The Under 14 and 17 Female State Challenge carnivals, held at Raby Sports Complex this week, represented more than just selection trials for several emerging teenage cricketers in NSW.

Performances during the four days of T20 matches will form the basis of selection for the NSW Metro and ACT/NSW Country teams to compete at the Under 15 and 18 National Championships respectively next season.

However, as Cricket NSW Female Talent Manager Steve Jenkin explained, the State Challenge carnivals were also a good opportunity for selectors to look to the future.

“In the Under 14s we look more at potential, we want ability, but we try and look at the big picture for a couple of years down the track (and) we can see that potential this week,” Jenkin said.

“(This season at the Under 17 level) we’ve also been able to bring in a number of players and let them see what the higher level is like probably a year before they normally would.

“There were eight girls from Country not here, one of them is injured, but the other seven we’ve given them time off (due to workload) and seven Metro girls that we’ve also given time off, most of whom played in the Australian Under 19s (that toured New Zealand recently).”

The Under 14 and Under 17 T20 competitions each involved four teams, Sydney Thunder Metro and ACT/Country and Sydney Sixers Metro and ACT/Country.

Jenkin was impressed by what he saw during the week and said the Women’s Premier Cricket system has played a key role in the overall improvement of underage female cricket throughout NSW.

Under 17 Metro Thunder pace bowler, Stephanie Ellsmore, and her captain for the week, allrounder Dharmini Chauhan, are examples of that.

Both were part of the Campbelltown-Camden squad that won the Women's First Grade Premier Cricket title this season.

“The fact that they’re playing First Grade … is great for their development,” Jenkin said.

WATCH: Under 17 NSW Metro pace bowler Stephanie Ellsmore.

“The likes of Shivani Mehta (Under 17 Metro Sixers captain), who played First Grade for Northern District this season, she has come through the roof with her development.

“A lot of the Country girls come down to play Grade cricket in Sydney and you can see those players improving as well.”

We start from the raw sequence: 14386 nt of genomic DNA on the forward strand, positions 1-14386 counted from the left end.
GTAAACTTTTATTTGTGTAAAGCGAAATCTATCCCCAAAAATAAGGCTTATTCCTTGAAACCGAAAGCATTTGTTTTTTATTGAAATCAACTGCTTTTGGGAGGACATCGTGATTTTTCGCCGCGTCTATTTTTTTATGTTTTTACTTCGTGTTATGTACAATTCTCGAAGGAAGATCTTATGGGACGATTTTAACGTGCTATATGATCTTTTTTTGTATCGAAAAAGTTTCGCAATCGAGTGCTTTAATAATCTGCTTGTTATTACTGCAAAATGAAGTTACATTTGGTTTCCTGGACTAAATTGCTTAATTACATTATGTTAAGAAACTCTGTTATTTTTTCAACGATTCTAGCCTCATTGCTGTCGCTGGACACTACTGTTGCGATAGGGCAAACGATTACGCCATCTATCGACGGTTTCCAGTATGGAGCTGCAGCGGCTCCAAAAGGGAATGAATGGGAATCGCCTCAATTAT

Ellsmore, a member of the NSW Metro squad that claimed the One-Day title at the 2018/19 Under 18 Female National Championships, was among numerous stand out performers during the Under 17 State Challenge, held on Wednesday and Thursday.

The right-arm quick bowler claimed just the three wickets, but maintained a miserly economy rate, and averaged less than nine, opening the bowling on most occasions.

Lily Campbell (Metro Sixers) was the leading wicket takers across the four matches of the Under 17 State Challenge. She returned six wickets at less than eight.

Other Under 17 players to impress selectors were Riverina pace bowler and Country Thunder captain Gabbie Sutcliffe, Alisha Bates (Country Sixers) and Penrith batter Claire Moore (Metro Thunder).

Opening batter Bates and Sutcliffe were both part of the ACT/NSW Country team that made the T20 and One-Day finals at the Under 18 nationals in January.

Sutcliffe captained that ACT/NSW Country side. Moore led the Under 15 NSW Metro team to the national title of that age group in late February.

She was the second leading run-scorer for NSW Metro at the Under 15 national titles, with 199 runs at 33.17, 52 behind medium pace allrounder Frankie Nicklin.

Nicklin had the best bowling average of any bowler in the Under 14 State Challenge completed on Monday and Tuesday.

She claimed five wickets at 2.8 from her four matches for Metro Sixers.

Promising Under 14 allrounder Aimee Longhurst from Dubbo also impressed for Country Thunder.

Maintaining peak fitness will now be a priority, during the off season, for all girls vying for selection.

“That’s the biggest point of difference NSW has around Australia is the level of fitness,” Jenkin said.

However, even for young athletes rest and recovery is vital, said Jenkin.

“You’ve still got to maintain your fitness during the week, but you have to have lots of rest periods.

“People get physically, mentally and emotionally tired … as coaches we have to make sure we give them downtime.”